Red Flags: Working With Photographers

A comprehensive (but by no means complete) guide to some very bad behaviors. When in doubt, go with your gut! If something feels off, it probably is. 

1. Photographer  is rude or condescending when communicating. 

If they ridicule your current portfolio, if they say something derogatory about your body hair, if they tell you you’d be hotter if you did XYZ, if they say you’d be more successful if you did ZXY, if they neg you or act like they’re doing you a favor by shooting with you, don’t work with them. A holier-than-thou attitude is a very good indicator that they’re an egotistical asshole who would be very difficult to work with. RED FLAG. 

2. Photographer bombs you with multiple texts or chats. 

A short note like “looking forward to shooting with you! or “thank you for the great shoot!” puts a smile on my face. Overly forward texts like “you’re so fucking sexy,” repeated messages (especially at odd hours), or yelling at you for not responding immediately are tell-tale signs that they have a serious problem respecting boundaries. RED FLAG

3. Photographer asks for nude photos before booking.

No one needs nudie selfies before a photo shoot- if a model does nudes it’ll be in their portfolio, and if the model doesn’t do nudes asking for them is doubly unnecessary and creepy to boot. If a photography tries to pull that shit they’re abusing their power and probably adding you to their spank bank. RED FLAG.

4. Photographer touches you to adjust your pose rather than telling you.

There’s literally no reason for a photographer to adjust you with their hands instead of their words unless all your limbs are bound or they’ve been somehow rendered incapable of speech. Part of being a good photographer is knowing how to effectively communicate what you’re looking for, so a hair out of place or a tag sticking out is no excuse. RED FLAG. 

5. Photographer treats the shoot like a party and pressures you to stay at their place or drink / do drugs.

The majority of the horror stories I’ve heard in this industry involve alcohol in some way and at this point I’m a firm believer that substances and photo shoots should never, ever mix. If you’re feeling anxious I know it can be tempting to take something that will help you relax but please, please save it for another time. It’s hard to maintain your boundaries when the hooch is lowering your inhibitions and any photographer that’s pressuring you to have some is well aware of that fact. RED FLAG.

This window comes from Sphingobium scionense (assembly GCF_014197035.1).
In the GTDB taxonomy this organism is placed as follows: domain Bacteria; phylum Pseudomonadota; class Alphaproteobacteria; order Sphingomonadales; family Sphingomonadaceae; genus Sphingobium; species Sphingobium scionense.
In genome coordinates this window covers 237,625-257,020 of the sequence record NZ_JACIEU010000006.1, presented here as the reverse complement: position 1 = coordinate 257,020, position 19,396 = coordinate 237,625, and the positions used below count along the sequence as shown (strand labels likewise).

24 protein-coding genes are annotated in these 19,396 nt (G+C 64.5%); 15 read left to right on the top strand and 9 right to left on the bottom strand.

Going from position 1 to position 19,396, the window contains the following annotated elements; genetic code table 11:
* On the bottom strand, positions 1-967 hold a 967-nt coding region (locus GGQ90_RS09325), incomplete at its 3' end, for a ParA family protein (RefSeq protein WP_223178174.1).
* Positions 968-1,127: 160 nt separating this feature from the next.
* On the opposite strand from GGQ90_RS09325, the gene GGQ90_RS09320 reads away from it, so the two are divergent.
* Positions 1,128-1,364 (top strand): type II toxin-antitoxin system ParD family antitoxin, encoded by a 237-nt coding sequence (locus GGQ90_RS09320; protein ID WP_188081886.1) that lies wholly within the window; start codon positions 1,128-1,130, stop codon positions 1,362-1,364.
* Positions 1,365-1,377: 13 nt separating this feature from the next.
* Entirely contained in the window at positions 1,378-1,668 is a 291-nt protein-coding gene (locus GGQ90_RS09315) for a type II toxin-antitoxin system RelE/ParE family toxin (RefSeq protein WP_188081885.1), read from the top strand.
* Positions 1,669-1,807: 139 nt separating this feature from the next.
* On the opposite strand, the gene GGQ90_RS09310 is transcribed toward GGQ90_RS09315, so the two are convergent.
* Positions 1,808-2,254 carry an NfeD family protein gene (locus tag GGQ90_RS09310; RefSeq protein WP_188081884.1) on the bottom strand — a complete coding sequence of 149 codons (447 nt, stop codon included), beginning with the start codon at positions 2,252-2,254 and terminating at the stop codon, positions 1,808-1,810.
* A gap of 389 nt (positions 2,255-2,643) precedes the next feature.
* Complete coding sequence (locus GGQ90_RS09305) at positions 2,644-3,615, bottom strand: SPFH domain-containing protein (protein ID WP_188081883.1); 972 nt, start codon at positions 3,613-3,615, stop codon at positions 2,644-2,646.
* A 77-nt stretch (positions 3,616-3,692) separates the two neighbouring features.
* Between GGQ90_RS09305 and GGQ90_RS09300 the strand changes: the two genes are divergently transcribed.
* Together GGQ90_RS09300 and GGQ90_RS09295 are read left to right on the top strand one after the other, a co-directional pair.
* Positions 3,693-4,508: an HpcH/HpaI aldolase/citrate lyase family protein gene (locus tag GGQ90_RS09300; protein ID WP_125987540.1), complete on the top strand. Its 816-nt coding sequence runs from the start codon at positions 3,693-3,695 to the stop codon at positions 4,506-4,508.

6. Photographer makes overly sexual comments or shares previous sexual experiences unprompted. 

When a photographer is new to nude photography they sometimes have difficulty differentiating between what’s appropriate and what isn’t (usually they don’t know what words to use for your body parts or want a hug while you’re still naked), and oftentimes a gentle but firm correction is all they need to figure it out. Regaling you with tales of their sexual exploits (especially if it’s with another model) or showing you nudes of themselves/their partners without asking is a violation of consent. This kind of oversharing is often a way of testing the waters to see if you would be down for more intimate interactions. RED FLAG. 

7. Photographer refuses to take down or not use images you’re uncomfortable with.

This is just straight up disrespect. If a photographer snuck a crotch shot when you weren’t looking, or caught you in between poses, it doesn’t matter how gorgeous/hot/beautiful they think the photo is- it’s a violation of your bodily autonomy for them to share it. RED FLAG

8. Photographer exclusively works with new models or frequently dates young models. 

This may seem like an odd red flag but it’s important to mention. On the surface, who someone chooses to date isn’t anyone else’s business. But when a photographer frequently shoots young, inexperienced models, and often starts dating them and posing with them too, it becomes a predatory pattern. Models often wind up feeling isolated from the community and when the relationship ends it’s not uncommon for them to disappear from the scene. RED FLAG. 

9. Photographer frequently changes his name online, or has multiple portfolios with different names.

Problematic photographers are like weeds- they love to pop back up. When they get called out they’ll disappear for a little while and then use a new name to try and sneak back into the industry. Oftentimes it’ll be a variation of a previous username, or a mix of their actual name (David John Allen instead of Allen David Johnson etc.). They will primarily target new models who aren’t aware of their past behavior, and if found out they shut down their account and start the cycle all over again. RED FLAG. 

10. Photographer pushes your limits or disregards them all together.

This is the big one. You should never, ever walk away from a shoot feeling compromised. (I’ve been there, it’s awful.) If a photographer mocks your boundaries or gives you an attitude about not doing nudes, if they keep pushing you to do more or show more than you agreed to beforehand, that’s a huge red flag. Also be wary if they only ask if you were comfortable after the shoot, rather than seeking consent during it. HUGE. RED. FLAG.

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